Saturday, May 30, 2009

Square 10: Frog song

Square 010

My favourite time to drive to the cottage is on a May night. In wetlands along the highway the spring peepers pipe so loud they are audible from inside the car. It is tempting to roll down the windows, but best of all, upon arrival we walk to the swamp out back and get the full impact, an eerie wall of sound from tiny frogs. But something is happening to amphibians around the world, and their choruses are falling silent.

Back home it can be equally exciting to walk along the Eramosa River at night, the same time of year. Toads throng there by the thousands to breed, rustling through the forest underbrush and uttering up a collective song that is deafening and unearthly. In a few weeks the spring chorus gives way to other sounds, as bullfrogs fill the summer darkness with their booming calls, and green frogs mutter, “Chub! Chub!”

Sadly, all these souds are growing scarcer. Populations of frogs, toads and salamanders around the world are in decline. Bullfrongs and two other frog species have been extirpated from Point Pelee National Park where they used to be numerous. In the places where I walk the sounds have not yet vanished altogether, but the nights become quieter every year.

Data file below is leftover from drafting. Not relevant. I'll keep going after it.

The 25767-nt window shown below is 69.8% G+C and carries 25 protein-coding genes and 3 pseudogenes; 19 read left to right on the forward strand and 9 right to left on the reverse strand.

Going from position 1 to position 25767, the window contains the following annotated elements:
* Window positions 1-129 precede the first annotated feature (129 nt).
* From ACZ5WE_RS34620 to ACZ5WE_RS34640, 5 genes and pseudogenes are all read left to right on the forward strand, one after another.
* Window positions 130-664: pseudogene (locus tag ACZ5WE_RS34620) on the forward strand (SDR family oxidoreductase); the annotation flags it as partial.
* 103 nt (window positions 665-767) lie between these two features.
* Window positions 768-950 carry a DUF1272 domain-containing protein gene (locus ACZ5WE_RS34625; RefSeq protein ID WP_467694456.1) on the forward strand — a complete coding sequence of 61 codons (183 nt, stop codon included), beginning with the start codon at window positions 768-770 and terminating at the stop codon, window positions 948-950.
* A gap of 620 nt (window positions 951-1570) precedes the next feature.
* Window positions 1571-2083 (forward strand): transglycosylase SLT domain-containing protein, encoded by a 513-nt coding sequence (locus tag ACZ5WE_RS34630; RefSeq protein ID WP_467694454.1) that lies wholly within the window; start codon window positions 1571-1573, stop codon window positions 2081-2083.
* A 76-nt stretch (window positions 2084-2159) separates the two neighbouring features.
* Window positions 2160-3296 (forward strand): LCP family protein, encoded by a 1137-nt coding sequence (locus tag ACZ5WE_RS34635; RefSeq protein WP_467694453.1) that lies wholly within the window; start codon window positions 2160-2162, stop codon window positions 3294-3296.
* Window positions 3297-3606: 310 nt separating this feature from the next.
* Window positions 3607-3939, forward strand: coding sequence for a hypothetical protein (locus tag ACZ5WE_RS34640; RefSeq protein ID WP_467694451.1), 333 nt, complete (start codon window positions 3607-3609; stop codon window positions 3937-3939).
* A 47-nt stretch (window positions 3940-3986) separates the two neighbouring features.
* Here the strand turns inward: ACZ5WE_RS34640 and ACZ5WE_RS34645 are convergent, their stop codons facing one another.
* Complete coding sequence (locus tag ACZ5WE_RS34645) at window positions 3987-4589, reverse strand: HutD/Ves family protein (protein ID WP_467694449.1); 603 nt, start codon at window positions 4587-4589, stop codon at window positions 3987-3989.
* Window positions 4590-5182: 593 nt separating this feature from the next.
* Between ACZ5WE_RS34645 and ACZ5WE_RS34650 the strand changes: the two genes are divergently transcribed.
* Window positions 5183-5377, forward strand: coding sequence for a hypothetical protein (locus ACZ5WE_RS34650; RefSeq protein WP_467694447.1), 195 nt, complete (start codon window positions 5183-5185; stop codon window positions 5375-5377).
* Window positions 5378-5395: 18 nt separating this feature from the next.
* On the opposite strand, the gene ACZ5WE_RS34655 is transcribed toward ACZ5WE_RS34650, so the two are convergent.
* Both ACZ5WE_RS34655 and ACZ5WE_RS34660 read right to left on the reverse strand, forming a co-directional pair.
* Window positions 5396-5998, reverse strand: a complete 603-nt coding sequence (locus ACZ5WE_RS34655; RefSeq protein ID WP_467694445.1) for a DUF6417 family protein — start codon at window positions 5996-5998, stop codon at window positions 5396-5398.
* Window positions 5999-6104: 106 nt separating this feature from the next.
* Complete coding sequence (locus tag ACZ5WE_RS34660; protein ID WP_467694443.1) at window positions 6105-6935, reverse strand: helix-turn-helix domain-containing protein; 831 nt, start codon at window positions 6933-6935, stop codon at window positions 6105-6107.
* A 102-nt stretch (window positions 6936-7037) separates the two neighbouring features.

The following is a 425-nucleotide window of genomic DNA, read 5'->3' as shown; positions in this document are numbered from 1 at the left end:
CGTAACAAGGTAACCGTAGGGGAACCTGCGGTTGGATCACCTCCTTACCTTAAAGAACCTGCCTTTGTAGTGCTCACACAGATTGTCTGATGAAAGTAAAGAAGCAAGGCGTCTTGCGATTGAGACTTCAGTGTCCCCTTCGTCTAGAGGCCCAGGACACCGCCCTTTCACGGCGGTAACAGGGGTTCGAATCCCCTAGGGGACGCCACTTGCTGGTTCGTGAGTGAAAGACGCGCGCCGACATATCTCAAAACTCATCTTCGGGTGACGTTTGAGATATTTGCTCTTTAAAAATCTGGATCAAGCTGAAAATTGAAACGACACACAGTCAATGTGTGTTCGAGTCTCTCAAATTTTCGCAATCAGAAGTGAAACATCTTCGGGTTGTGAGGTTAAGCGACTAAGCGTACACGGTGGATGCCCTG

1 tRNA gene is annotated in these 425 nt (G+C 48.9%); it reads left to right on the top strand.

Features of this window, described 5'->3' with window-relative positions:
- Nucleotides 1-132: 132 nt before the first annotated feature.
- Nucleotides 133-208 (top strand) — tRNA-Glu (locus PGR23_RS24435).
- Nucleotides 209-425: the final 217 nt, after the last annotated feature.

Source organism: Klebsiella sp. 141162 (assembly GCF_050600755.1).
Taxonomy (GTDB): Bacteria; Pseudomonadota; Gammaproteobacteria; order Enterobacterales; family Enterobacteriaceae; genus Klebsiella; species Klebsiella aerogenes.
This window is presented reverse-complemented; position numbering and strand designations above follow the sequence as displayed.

It used to be a mystery. Some herpetologists blamed climate change. Pollution was obviously a problem, because amphibians breathe through their skin and are particularly susceptible to impurities in the ecosystem. But even in pristine environments like tropical rainforests, frogs are disappearing, and already a few species are believed extinct.

Several combined problems contribute, but recently one common factor has emerged in many studies. It turns out that a worldwide epidemic is killing amphibians. It is a fungus, Batrachochytrium dendrobatidis, that attacks melanin in their skin. The disease is called chytridiomycosis. Tadpoles do not produce much melanin anyway, so the swarms in ponds may appear healthy, but upon reaching adulthood they soon succumb to the disease.

This disease alone does not account for the decline of all species, but research into its cause and treatment may provide some hope of recovery. Amphibians are vital members of many food webs. In deciduous forest of eastern North America, innocuous salamanders may account for more biomass than any other vertebrate. It is difficult to assess how the disappearance of these and their kin will affect many other species such as herons and snakes that feed on them, but the decline of amphibians represents the single greatest threat to global biodiversity.

I knitted this square to evoke a nocturnal canoe ride at Lake Fletcher or a walk along the Eramosa River. The spangled dark is gorgeous and irresistible, but with each year it falls incrementally silent. If the frog and toad songs disappear altogether, it will be an incalculable loss.

1 comment:

  1. Hey, thanks for visiting my blog. I really love your idea of knitting a square with a story behind each one.

    I'll definitely visit again. :)